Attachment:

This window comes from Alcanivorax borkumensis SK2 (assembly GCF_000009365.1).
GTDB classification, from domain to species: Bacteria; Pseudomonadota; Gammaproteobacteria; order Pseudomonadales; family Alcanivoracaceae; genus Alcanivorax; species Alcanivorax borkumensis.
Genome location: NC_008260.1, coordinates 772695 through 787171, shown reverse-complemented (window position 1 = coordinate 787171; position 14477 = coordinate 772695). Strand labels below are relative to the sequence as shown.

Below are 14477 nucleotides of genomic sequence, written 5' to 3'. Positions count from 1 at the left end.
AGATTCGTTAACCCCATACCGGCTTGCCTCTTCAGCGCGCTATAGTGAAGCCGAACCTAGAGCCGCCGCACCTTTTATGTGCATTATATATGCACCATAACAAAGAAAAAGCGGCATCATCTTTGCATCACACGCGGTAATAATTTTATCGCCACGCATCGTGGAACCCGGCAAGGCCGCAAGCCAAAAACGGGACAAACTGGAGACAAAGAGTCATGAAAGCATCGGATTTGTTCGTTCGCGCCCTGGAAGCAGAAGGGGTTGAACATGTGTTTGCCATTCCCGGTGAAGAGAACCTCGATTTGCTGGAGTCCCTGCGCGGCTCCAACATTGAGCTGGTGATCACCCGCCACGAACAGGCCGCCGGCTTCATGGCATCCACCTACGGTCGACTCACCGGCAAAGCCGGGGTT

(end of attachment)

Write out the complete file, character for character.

This window comes from Alcanivorax borkumensis SK2 (assembly GCF_000009365.1).
GTDB classification, from domain to species: Bacteria; Pseudomonadota; Gammaproteobacteria; order Pseudomonadales; family Alcanivoracaceae; genus Alcanivorax; species Alcanivorax borkumensis.
Genome location: NC_008260.1, coordinates 772695 through 787171, shown reverse-complemented (window position 1 = coordinate 787171; position 14477 = coordinate 772695). Strand labels below are relative to the sequence as shown.

Below are 14477 nucleotides of genomic sequence, written 5' to 3'. Positions count from 1 at the left end.
AGATTCGTTAACCCCATACCGGCTTGCCTCTTCAGCGCGCTATAGTGAAGCCGAACCTAGAGCCGCCGCACCTTTTATGTGCATTATATATGCACCATAACAAAGAAAAAGCGGCATCATCTTTGCATCACACGCGGTAATAATTTTATCGCCACGCATCGTGGAACCCGGCAAGGCCGCAAGCCAAAAACGGGACAAACTGGAGACAAAGAGTCATGAAAGCATCGGATTTGTTCGTTCGCGCCCTGGAAGCAGAAGGGGTTGAACATGTGTTTGCCATTCCCGGTGAAGAGAACCTCGATTTGCTGGAGTCCCTGCGCGGCTCCAACATTGAGCTGGTGATCACCCGCCACGAACAGGCCGCCGGCTTCATGGCATCCACCTACGGTCGACTCACCGGCAAAGCCGGGGTT